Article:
Movie Review: Logan

By Ben Gruchow

March 9, 2017

Winter is coming.

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It feels like it's been leading up to this. Out of all the movies based on comic books or graphic novels, Marvel, DC, or otherwise, the X-Men series has always possessed the greatest potential as political allegory. Isolated other entries in the genre have dipped their toes in, usually in hesitant and superficial fashion (most recent example: witness the tentative but thoughtful “what-if”s about collateral damage and collective vs individual rationale, stapled to clumsy third-act plot mechanics and reset buttons, in last year’s Captain America: Civil War), but these movies about mutant causes and battles have worn their political inclinations on their sleeve right from the beginning, so openly that I suspect it's the main reason why they've mostly avoided being the subject of “but I don't want my movies to teach me lessons” carping that invariably pops up to varying degrees whenever a studio tentpole decides to reach a little further than expected.

The deficiencies that have made a showing in most of the sequels and spin-offs are undeniable and occasionally consequential to quality, but they're also specific (clunky dialogue, the wrong actors, bad effects, studio-mandated cuts) and the philosophy remains intact. I can recognize that the one-liners in X-Men: The Last Stand needed several more drafts, while also admire the straightforward way it sets up its conflict regarding a cure (which turns that final chess scene in the park from a blatant sequel hook into a ballsy-for-2006 statement about exactly how effective “cures” really are).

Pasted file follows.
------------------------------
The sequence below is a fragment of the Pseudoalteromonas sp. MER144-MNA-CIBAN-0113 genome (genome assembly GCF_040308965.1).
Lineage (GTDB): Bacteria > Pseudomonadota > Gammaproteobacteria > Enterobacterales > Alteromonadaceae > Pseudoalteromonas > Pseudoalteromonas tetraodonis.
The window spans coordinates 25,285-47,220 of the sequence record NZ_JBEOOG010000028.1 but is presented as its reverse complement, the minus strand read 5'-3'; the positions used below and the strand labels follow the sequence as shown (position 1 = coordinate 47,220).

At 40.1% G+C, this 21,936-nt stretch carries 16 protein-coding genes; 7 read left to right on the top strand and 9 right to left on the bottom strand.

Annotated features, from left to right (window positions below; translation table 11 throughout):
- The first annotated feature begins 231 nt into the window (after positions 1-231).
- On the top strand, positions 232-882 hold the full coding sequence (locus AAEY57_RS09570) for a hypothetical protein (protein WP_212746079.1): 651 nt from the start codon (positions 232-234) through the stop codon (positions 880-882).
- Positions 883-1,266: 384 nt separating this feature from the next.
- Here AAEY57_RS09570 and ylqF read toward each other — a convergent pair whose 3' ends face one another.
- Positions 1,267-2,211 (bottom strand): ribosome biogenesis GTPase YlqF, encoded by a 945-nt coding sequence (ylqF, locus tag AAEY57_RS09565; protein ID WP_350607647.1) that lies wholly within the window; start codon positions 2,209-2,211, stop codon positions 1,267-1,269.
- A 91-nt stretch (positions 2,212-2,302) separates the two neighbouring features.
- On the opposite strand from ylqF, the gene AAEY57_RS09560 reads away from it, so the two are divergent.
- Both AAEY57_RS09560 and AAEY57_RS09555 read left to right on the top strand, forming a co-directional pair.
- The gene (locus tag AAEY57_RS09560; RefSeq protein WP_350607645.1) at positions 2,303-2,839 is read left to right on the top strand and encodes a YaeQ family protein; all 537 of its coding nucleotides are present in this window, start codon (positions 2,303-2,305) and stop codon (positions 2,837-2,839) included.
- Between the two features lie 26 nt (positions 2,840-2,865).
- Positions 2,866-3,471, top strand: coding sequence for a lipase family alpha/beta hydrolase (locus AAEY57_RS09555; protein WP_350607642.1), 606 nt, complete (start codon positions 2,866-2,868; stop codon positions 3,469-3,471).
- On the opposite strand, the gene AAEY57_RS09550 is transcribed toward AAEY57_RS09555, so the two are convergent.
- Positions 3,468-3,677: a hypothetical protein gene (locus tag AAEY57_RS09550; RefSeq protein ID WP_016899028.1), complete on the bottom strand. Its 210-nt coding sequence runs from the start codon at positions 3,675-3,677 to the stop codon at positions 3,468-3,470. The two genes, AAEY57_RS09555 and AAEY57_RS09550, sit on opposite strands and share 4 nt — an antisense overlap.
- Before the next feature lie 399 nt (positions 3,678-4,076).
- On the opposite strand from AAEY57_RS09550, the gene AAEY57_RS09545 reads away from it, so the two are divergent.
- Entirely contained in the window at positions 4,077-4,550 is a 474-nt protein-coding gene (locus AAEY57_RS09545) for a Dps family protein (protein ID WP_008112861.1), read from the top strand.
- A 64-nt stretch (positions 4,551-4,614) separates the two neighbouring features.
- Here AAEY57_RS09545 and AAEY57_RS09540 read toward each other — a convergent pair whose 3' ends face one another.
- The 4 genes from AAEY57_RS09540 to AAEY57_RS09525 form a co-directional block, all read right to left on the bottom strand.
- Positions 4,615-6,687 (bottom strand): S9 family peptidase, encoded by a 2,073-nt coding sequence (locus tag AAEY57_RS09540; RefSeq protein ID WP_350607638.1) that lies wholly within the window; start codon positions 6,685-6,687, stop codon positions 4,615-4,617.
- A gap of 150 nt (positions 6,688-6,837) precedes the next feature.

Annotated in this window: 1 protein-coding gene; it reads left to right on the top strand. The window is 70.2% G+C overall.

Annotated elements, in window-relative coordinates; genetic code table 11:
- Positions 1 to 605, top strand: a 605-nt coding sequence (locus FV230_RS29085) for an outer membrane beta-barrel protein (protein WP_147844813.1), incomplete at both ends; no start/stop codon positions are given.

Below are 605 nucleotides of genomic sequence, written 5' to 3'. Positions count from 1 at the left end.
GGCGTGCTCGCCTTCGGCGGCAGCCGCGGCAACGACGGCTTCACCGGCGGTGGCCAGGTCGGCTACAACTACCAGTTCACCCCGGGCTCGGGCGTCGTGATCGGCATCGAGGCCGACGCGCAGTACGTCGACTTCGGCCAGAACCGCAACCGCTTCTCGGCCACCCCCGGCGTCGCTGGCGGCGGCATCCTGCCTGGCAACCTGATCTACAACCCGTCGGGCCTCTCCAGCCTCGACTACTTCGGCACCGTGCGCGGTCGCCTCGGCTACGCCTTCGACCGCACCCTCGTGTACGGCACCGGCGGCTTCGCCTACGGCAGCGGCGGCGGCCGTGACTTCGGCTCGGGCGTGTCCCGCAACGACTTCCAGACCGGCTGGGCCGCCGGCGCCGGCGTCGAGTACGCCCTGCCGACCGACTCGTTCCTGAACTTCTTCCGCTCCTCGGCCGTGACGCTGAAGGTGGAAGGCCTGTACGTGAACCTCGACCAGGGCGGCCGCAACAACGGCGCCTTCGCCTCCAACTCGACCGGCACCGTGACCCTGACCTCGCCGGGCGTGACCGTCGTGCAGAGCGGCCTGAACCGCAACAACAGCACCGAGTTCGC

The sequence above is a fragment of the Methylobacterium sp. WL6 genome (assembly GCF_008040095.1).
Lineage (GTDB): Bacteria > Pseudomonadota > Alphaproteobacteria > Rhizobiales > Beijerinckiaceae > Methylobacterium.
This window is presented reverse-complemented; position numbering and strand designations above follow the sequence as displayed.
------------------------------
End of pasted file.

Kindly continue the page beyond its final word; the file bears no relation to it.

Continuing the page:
Still, consistency of tone has not been the franchise’s strong suit, nor an inclination to push its themes past the wide-but-shallow point, and there have been at least three instances where it’s been put on some version of life support because the storyteller ran in the wrong direction or returned to the same well one time too many. Thus does Logan arrive both uniquely burdened and uniquely unburdened by expectations. As the title indicates, we’re spending most of our time with Wolverine (Hugh Jackman, returning to the series for the ninth and ostensibly final time), and we are aware going in that the same incarnation of the character has been introduced, reintroduced, retrofitted, retconned, and thoroughly explored half a dozen times now; what more is there to learn about him? The only answer, of course, is nothing; the only thing we have yet to see about this character’s arc is the conclusion of it, and this film gives off the weight of finality from the first scene.

This also means that there's been so much explicated about the character that there is no longer any need for backstory; whatever Logan was going to be, it needed only be concerned with itself, and a good part of the reason I've spent this much space on buildup is because there is little better way to express just how vast the gulf in tone and feeling between this film and the others in its franchise is. Logan isn't just different, it's downright shocking in how utterly unencumbered by its predecessors it is. Most of it feels like a referendum on the concept of the X-Men rather than a sequel or spin-off, simultaneously existing outside of it and as part of long-running continuity, mournfully looking backward at more optimistic times. In the process of manifesting this, it is not only the best of its series, but handily the best film in its genre since The Dark Knight.

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